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Maggie Layman, BSc, P. Geo


Maggie Layman

How did you decide on pursuing your degree(s)? Did you know about geology/geoscience before you entered university?

As a child I collected rocks and I always liked being outside and exploring, I enjoyed the sciences in school. When it came time I pursue university, I took a few courses and after participating in my first field school, I discovered my passion for geology.  


Describe your career progression since finishing undergrad.

During my undergrad, I had a few different opportunities to work in a lab at the university, in a remote greenfield exploration camp with the Geological Survey and spend a season working in an open pit operation. After my undergrad, I joined the Vale exploration group in Sudbury, Ontario, exploring Nickel-Copper PGE deposits. Later, I moved to Vancouver and began working with a junior gold exploration company on properties in British Columbia and the Yukon before joining Barkerville Gold Mines in 2015, becoming the Vice President of Exploration in 2018. With ongoing investment and support from Osisko, the technical team conducted systematic exploration to derive a sound geologic model and drilled over 700,000 meters to bring the project to feasibility and receipt of the Environmental Assessment certificate in the fall of 2023. During this time, Osisko Gold Royalties acquired the remainder of BGM (2019) and then formed the spin out to Osisko Development Corp (ODV) in 2020. We continued to grow and I gained the opportunity to work on our project in Sonora Mexico, and direct the exploration on our Tintic Project in Utah, USA, which was acquired in 2022.


If you could go back to your first year in undergrad, would you pick the same degree and career trajectory? Why/why not?

Absolutely. Geology, especially mineral exploration, has provided diverse and fulfilling opportunities to work and travel on a multitude of projects and explore for different commodities across North America. Despite a desire to explore projects worldwide, my focus remains on advancing projects for societal benefit and personal growth.


Maggie Layman Core Shed

What are the three best things about your job/career? What are three things you would change?

The diversity of work exposure to various disciplines, the people I have met, and the gratification of making discoveries are highlights. My job allows me to get involved in many different aspects of the business from exploration and science to finance, marketing, community engagement and environment. Making a discovery is always the end game in exploration. It is so rewarding when all the hard work from the team results in a game-changing drill hole.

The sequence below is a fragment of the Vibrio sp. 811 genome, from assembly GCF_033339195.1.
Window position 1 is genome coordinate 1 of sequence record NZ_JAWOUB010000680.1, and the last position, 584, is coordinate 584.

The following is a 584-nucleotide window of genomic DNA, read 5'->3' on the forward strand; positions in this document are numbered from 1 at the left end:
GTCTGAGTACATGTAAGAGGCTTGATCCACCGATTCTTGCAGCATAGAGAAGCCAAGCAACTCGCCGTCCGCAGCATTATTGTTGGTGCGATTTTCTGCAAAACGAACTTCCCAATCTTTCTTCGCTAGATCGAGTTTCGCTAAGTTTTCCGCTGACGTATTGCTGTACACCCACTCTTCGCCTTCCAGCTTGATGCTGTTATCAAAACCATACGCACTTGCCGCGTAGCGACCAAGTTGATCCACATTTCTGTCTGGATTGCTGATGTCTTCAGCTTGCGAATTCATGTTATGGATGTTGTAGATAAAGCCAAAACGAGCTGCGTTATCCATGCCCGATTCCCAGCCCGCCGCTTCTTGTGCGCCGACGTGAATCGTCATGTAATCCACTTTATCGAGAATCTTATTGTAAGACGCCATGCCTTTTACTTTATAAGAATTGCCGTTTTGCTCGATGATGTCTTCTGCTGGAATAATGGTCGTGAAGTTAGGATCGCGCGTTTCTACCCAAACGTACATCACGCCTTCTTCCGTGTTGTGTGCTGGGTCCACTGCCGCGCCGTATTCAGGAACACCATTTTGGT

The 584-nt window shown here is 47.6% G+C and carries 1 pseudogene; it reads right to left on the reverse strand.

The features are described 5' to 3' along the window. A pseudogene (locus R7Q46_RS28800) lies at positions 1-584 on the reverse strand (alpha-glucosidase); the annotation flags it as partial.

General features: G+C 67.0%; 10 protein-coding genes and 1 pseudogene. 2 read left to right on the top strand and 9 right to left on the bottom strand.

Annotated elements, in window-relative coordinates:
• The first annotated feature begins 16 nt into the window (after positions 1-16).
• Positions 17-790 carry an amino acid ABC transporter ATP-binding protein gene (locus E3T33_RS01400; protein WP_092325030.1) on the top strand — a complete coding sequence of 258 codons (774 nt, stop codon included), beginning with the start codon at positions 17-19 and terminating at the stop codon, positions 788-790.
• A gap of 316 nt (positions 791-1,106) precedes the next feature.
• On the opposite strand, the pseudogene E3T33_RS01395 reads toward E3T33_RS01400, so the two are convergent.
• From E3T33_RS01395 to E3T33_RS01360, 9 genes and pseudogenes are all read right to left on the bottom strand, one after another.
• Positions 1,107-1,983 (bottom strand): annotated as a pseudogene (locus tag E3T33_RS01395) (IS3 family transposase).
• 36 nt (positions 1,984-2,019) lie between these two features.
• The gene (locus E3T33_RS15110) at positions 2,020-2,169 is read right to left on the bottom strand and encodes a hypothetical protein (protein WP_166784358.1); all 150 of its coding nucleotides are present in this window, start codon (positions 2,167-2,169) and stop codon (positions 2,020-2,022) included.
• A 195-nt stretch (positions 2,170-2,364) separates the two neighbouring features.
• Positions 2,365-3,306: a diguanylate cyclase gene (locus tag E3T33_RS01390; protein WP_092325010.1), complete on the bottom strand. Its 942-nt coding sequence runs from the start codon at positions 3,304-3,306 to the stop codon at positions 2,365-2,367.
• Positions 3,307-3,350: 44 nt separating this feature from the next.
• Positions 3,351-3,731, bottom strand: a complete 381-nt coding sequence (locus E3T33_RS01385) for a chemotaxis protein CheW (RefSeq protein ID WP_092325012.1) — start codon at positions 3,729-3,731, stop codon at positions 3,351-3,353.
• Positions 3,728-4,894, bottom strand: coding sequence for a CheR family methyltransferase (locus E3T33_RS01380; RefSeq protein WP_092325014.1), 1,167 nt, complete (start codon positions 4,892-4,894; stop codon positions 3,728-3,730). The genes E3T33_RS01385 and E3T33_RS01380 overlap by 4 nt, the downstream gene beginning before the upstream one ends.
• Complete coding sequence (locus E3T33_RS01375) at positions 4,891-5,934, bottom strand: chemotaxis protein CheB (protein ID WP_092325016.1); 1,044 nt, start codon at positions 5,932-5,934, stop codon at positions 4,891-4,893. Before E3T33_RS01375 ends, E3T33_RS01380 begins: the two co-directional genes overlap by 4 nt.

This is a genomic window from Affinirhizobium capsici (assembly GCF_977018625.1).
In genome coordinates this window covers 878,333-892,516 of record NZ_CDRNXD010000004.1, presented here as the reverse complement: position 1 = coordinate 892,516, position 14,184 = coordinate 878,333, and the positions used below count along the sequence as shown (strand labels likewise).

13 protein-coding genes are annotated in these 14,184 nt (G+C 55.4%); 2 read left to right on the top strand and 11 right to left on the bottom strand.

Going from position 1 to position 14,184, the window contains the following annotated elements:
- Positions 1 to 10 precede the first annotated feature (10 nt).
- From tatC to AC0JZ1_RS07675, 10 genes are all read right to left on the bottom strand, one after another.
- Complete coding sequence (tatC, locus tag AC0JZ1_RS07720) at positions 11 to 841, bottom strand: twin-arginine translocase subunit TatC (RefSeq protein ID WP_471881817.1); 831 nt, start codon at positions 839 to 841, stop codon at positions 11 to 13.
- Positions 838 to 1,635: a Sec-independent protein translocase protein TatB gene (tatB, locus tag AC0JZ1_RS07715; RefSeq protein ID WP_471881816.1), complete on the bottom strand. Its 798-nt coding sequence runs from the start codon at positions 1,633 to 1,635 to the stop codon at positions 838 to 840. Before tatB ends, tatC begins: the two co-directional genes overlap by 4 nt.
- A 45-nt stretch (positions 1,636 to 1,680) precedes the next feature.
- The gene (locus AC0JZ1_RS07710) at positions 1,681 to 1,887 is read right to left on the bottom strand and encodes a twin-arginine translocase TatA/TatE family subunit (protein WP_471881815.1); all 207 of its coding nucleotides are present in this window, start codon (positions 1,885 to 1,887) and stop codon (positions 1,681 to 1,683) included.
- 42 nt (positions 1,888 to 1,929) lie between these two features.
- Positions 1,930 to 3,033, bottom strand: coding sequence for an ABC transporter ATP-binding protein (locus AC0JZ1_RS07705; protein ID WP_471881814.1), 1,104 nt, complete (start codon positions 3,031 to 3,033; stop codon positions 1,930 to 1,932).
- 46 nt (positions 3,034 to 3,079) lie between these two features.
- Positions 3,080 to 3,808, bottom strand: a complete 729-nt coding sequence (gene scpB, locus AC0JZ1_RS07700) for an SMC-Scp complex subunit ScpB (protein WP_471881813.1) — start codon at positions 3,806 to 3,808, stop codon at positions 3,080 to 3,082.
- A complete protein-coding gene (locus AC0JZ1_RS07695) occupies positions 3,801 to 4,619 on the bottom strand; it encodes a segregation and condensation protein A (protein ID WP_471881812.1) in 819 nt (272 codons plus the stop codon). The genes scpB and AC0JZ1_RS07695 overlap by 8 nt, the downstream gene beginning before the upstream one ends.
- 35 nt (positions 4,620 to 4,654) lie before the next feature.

Areas for improvement include altering public perceptions of mining, enhancing diversity in leadership, and streamlining project approval processes.

Why is gender balance in mineral exploration/mining/geoscience important to you?

Promoting gender diversity is crucial for industry innovation and long-term sustainability.

Gender balance ensures diverse perspectives are represented, leading to better decision-making and risk management. We are building projects meant to benefit society at large, therefore those who are in the business should have lived experiences, values and goals that represent our diverse society, and that includes gender balance.   It also addresses workforce shortages by attracting talent from all demographics, ultimately improving safety and industry reputation. Promoting gender diversity is crucial for industry innovation and long-term sustainability. Small changes, like providing appropriate work attire and PPE and fostering inclusive cultures, can drive significant shifts toward equality and progress.


Maggie Layman and friends

What advice would you give to young women starting a career in mineral exploration/mining/geoscience?

Prioritize company culture and professional development opportunities when considering job offers. Ask about what the company does for inclusion and diversity. Seek mentors, network, and embrace continuous learning. Don't be deterred by not meeting every criterion in job postings, and remember to advocate for yourself.


What motivates you and keeps you busy outside of mineral exploration/mining/geoscience?

Outside of work, I like to keep active. I run, ski, swim and do yoga. I also love to cook, read, travel and spend time with friends.  My husband and I live in Vancouver and we take advantage of what the city has to offer.


Maggie Layman PPE

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